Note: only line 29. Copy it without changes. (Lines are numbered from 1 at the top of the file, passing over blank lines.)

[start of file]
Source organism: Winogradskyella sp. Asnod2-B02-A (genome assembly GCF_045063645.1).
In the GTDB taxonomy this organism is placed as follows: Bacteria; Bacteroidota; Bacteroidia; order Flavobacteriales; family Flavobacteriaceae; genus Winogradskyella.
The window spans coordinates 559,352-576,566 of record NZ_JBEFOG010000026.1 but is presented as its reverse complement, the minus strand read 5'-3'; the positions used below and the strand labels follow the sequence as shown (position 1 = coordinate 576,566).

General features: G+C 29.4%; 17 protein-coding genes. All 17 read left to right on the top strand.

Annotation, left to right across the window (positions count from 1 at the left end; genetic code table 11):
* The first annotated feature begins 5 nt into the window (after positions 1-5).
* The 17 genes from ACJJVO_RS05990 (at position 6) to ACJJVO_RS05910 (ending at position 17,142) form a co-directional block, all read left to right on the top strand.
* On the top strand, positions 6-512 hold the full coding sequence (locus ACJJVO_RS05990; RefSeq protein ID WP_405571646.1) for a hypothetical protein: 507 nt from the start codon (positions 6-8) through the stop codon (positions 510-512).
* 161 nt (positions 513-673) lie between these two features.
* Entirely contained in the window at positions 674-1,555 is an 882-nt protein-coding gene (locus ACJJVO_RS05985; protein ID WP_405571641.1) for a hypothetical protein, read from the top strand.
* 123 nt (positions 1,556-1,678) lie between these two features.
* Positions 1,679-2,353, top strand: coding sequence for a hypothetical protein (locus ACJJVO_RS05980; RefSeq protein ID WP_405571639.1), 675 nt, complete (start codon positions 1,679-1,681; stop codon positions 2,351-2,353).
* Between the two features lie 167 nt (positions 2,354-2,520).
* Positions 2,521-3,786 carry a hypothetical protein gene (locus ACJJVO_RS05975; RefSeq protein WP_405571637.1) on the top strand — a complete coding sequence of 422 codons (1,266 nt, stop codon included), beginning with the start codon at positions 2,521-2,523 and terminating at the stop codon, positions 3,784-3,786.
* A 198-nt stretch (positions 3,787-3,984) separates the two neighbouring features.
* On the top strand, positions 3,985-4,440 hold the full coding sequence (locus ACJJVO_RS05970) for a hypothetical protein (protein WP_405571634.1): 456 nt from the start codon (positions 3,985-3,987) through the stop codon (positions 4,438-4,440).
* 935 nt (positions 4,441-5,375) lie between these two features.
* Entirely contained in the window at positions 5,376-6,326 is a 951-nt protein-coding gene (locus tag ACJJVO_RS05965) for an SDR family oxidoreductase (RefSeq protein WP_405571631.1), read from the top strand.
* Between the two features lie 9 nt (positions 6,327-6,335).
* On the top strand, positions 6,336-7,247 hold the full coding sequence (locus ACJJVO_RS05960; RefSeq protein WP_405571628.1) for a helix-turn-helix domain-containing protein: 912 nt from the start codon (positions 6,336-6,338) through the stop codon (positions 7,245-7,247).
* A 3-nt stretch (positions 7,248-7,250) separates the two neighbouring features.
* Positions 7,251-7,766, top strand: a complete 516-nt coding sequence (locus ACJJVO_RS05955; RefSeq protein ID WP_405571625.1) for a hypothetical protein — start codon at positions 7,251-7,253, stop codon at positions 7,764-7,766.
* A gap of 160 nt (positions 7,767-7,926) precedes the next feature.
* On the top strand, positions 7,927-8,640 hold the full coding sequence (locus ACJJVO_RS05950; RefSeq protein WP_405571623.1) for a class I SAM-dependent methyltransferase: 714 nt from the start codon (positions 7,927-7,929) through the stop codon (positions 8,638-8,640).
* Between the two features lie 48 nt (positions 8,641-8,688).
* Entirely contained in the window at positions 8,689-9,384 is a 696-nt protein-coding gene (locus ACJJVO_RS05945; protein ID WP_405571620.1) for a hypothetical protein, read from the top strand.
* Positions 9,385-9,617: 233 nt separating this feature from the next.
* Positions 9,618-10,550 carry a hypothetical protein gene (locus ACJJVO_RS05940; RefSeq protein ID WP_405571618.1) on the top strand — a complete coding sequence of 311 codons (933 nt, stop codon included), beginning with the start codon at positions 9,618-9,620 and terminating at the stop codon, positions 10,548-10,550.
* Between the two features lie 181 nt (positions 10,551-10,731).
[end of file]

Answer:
* Between the two features lie 181 nt (positions 10,551-10,731).